BY ELLIOT STEPHEN COHEN
With just about everyone and their brother jumping on the 50th anniversary of The Beatles arrival in the U.S., why not the venerable 91-year-old Town Hall?
Saturday night's celebration offered such disparate celebrities as actors Danny Aiello and Charles Grodin, famed mentalist The Amazing Kreskin, local TV weatherman Tony Perkins, '60s British songstress Julie Grant, jazz pianist Roger Kellaway and 2010 American Idol finalist Siobhan Magnus.
Of course, considering the program's theme, there were plenty of veteran rockers on hand, like Tommy James, The Rascals' Gene Cornish, ex-Stories singer Ian Lloyd, John Ford from The Strawbs and original Beach Boy Al Jardine. Rich Pagano of the fine Beatles' tribute band The Fab Faux manned the drums and served as the evening's musical director.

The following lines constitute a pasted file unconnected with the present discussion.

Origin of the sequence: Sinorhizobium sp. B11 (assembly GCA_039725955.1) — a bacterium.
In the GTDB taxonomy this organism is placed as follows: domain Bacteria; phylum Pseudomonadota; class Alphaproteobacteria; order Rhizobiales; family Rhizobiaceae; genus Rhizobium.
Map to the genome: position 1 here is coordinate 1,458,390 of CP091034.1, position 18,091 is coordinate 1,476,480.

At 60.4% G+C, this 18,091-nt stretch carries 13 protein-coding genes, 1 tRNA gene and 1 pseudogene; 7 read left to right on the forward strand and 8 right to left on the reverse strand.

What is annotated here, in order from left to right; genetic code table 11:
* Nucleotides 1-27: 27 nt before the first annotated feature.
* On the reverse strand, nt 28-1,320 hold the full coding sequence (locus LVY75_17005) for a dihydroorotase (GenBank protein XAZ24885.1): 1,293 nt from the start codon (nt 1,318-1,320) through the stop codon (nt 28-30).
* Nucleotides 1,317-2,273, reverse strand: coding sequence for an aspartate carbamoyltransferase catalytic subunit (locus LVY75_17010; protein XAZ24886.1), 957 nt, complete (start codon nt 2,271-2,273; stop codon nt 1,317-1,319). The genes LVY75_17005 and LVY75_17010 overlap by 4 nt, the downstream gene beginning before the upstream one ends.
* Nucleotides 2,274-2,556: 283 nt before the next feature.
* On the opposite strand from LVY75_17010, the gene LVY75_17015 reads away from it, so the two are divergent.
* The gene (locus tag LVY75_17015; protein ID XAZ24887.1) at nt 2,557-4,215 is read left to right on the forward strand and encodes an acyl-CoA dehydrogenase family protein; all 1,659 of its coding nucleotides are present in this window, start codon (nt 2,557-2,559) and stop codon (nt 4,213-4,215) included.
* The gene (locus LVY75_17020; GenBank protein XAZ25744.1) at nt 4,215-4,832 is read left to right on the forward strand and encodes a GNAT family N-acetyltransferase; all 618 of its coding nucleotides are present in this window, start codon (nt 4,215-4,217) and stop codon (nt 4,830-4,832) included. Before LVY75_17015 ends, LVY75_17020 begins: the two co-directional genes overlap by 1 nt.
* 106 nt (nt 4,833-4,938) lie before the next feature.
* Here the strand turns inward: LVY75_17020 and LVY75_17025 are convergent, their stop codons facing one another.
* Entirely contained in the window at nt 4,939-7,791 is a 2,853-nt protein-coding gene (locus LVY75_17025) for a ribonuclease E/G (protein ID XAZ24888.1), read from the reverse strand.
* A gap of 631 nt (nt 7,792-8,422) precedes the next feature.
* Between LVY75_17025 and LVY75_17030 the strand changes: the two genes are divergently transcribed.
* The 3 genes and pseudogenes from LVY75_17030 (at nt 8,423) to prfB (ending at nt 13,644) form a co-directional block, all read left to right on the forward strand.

Not all the music performed was written by The Beatles, but when it wasn't, the group's spirit was highly evident.
Some of the evening best musical moments were provided by Melanie, whose early '70s hit "Lay Down Candles In The Rain" was quite possibly Lennon or Harrison-inspired. Marshall Crenshaw, as usual, was terrific. Instead of opening with just another Beatles song, he chose "Lies," a 1965 hit popularized by a short-haired, very un-hip-looking New Jersey Beatle-sound-a-like band, The Knickerbockers. Crenshaw's vocals and blazing electric guitar work on "Lies" and especially on George Harrison's "It's All Too Much" were beyond terrific.
Al Jardine, the show's headliner, closed things with his signature Beach Boys' classic, "Help, Me Rhonda," before being joined by many of the evening's performers, including Walter Eagan, Richard Barone and Ron Dante (plus a Ringo "look-alike") for a rousing rendition of "With A Little Help From My Friends."
To paraphrase what The Beatles sang in 1967, "A splendid time had been guaranteed for all."